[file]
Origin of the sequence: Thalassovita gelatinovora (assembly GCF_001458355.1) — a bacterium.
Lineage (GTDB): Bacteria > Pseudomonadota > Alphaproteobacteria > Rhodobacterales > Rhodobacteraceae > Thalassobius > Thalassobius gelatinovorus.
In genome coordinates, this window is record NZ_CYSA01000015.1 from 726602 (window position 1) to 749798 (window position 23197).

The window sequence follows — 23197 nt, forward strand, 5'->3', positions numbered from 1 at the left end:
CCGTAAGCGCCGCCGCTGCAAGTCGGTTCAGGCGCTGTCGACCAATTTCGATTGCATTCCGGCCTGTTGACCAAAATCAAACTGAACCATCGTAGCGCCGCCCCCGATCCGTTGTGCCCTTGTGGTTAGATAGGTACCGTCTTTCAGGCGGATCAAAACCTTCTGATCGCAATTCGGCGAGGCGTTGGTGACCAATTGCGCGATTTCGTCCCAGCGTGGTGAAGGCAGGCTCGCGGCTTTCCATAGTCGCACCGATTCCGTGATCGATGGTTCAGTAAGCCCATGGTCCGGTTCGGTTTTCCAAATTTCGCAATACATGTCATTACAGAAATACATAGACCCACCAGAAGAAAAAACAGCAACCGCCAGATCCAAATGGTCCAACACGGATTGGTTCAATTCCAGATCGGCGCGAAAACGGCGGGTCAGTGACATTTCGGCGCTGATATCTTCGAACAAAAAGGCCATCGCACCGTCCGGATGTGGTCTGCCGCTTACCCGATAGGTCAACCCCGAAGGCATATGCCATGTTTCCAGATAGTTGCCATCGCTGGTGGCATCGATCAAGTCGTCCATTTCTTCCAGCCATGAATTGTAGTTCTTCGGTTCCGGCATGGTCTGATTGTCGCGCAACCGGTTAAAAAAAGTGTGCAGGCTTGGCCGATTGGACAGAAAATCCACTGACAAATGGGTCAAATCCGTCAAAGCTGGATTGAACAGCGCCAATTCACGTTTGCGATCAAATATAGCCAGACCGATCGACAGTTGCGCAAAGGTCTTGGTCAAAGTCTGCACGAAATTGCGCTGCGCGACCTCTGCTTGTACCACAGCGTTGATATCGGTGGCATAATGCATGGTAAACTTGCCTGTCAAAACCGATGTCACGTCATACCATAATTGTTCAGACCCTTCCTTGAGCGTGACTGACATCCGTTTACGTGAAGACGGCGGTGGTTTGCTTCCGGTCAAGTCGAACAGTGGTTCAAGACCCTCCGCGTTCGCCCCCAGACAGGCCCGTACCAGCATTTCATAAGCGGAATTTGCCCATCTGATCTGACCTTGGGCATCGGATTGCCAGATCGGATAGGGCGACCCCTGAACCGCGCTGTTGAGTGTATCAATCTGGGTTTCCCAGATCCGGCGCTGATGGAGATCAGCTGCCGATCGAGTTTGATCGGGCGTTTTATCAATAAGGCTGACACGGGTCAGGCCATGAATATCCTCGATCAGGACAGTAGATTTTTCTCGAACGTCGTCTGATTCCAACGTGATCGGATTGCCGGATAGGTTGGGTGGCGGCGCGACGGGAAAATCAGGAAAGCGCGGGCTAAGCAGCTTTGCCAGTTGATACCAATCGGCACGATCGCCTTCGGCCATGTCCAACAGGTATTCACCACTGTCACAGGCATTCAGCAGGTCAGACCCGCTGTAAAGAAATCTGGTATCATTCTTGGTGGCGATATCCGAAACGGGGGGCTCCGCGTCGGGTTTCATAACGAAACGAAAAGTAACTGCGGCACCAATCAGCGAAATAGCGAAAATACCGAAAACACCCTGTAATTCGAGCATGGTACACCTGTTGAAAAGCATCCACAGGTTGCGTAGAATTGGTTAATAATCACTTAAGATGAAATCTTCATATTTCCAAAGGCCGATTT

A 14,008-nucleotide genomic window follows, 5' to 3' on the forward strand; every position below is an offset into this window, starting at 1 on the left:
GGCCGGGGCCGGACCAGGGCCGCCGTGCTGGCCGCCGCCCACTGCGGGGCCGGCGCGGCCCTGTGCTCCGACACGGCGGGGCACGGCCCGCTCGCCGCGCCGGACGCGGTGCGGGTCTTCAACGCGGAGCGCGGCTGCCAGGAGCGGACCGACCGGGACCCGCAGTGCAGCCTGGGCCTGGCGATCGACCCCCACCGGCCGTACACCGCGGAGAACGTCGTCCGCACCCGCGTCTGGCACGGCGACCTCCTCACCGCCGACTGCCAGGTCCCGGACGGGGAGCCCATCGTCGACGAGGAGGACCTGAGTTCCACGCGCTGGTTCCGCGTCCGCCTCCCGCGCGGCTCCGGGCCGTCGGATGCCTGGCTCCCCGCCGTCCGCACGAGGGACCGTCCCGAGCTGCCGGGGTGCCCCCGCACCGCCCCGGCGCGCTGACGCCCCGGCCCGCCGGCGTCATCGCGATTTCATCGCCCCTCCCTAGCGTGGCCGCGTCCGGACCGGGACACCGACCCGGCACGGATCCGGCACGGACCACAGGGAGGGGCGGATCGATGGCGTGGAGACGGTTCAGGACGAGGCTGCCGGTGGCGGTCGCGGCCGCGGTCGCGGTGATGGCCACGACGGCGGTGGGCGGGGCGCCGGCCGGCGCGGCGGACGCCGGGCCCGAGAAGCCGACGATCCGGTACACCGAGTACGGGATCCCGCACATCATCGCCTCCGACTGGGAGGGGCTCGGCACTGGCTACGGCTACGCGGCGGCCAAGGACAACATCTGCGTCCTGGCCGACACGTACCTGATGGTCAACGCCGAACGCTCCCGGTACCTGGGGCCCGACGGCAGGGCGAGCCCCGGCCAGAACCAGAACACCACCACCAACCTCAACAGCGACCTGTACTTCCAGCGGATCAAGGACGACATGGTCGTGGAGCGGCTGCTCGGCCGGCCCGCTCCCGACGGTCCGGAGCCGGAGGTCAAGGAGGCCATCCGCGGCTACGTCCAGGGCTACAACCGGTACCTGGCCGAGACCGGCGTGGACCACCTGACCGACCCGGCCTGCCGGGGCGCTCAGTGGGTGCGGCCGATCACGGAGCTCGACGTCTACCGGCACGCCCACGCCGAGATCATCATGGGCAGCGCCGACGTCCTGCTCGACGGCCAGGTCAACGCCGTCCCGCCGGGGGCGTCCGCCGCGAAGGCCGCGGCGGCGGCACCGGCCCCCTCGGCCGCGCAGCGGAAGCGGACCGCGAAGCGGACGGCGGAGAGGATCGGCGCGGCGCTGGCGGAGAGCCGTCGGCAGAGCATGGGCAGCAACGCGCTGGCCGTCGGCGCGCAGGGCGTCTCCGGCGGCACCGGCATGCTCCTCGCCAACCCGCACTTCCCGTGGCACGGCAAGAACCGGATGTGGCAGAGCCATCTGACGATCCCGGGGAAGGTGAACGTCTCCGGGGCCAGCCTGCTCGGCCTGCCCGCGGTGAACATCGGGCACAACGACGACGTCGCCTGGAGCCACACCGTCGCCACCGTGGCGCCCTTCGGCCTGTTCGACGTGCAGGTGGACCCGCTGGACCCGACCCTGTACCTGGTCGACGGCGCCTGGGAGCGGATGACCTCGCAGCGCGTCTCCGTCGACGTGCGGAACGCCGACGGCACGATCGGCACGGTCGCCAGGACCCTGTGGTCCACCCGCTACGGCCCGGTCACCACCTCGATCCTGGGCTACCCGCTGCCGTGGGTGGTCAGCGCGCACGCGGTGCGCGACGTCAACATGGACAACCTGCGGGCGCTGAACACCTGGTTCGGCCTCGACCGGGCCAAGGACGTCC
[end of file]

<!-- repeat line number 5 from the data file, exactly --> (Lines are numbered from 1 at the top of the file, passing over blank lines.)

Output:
CCGTAAGCGCCGCCGCTGCAAGTCGGTTCAGGCGCTGTCGACCAATTTCGATTGCATTCCGGCCTGTTGACCAAAATCAAACTGAACCATCGTAGCGCCGCCCCCGATCCGTTGTGCCCTTGTGGTTAGATAGGTACCGTCTTTCAGGCGGATCAAAACCTTCTGATCGCAATTCGGCGAGGCGTTGGTGACCAATTGCGCGATTTCGTCCCAGCGTGGTGAAGGCAGGCTCGCGGCTTTCCATAGTCGCACCGATTCCGTGATCGATGGTTCAGTAAGCCCATGGTCCGGTTCGGTTTTCCAAATTTCGCAATACATGTCATTACAGAAATACATAGACCCACCAGAAGAAAAAACAGCAACCGCCAGATCCAAATGGTCCAACACGGATTGGTTCAATTCCAGATCGGCGCGAAAACGGCGGGTCAGTGACATTTCGGCGCTGATATCTTCGAACAAAAAGGCCATCGCACCGTCCGGATGTGGTCTGCCGCTTACCCGATAGGTCAACCCCGAAGGCATATGCCATGTTTCCAGATAGTTGCCATCGCTGGTGGCATCGATCAAGTCGTCCATTTCTTCCAGCCATGAATTGTAGTTCTTCGGTTCCGGCATGGTCTGATTGTCGCGCAACCGGTTAAAAAAAGTGTGCAGGCTTGGCCGATTGGACAGAAAATCCACTGACAAATGGGTCAAATCCGTCAAAGCTGGATTGAACAGCGCCAATTCACGTTTGCGATCAAATATAGCCAGACCGATCGACAGTTGCGCAAAGGTCTTGGTCAAAGTCTGCACGAAATTGCGCTGCGCGACCTCTGCTTGTACCACAGCGTTGATATCGGTGGCATAATGCATGGTAAACTTGCCTGTCAAAACCGATGTCACGTCATACCATAATTGTTCAGACCCTTCCTTGAGCGTGACTGACATCCGTTTACGTGAAGACGGCGGTGGTTTGCTTCCGGTCAAGTCGAACAGTGGTTCAAGACCCTCCGCGTTCGCCCCCAGACAGGCCCGTACCAGCATTTCATAAGCGGAATTTGCCCATCTGATCTGACCTTGGGCATCGGATTGCCAGATCGGATAGGGCGACCCCTGAACCGCGCTGTTGAGTGTATCAATCTGGGTTTCCCAGATCCGGCGCTGATGGAGATCAGCTGCCGATCGAGTTTGATCGGGCGTTTTATCAATAAGGCTGACACGGGTCAGGCCATGAATATCCTCGATCAGGACAGTAGATTTTTCTCGAACGTCGTCTGATTCCAACGTGATCGGATTGCCGGATAGGTTGGGTGGCGGCGCGACGGGAAAATCAGGAAAGCGCGGGCTAAGCAGCTTTGCCAGTTGATACCAATCGGCACGATCGCCTTCGGCCATGTCCAACAGGTATTCACCACTGTCACAGGCATTCAGCAGGTCAGACCCGCTGTAAAGAAATCTGGTATCATTCTTGGTGGCGATATCCGAAACGGGGGGCTCCGCGTCGGGTTTCATAACGAAACGAAAAGTAACTGCGGCACCAATCAGCGAAATAGCGAAAATACCGAAAACACCCTGTAATTCGAGCATGGTACACCTGTTGAAAAGCATCCACAGGTTGCGTAGAATTGGTTAATAATCACTTAAGATGAAATCTTCATATTTCCAAAGGCCGATTT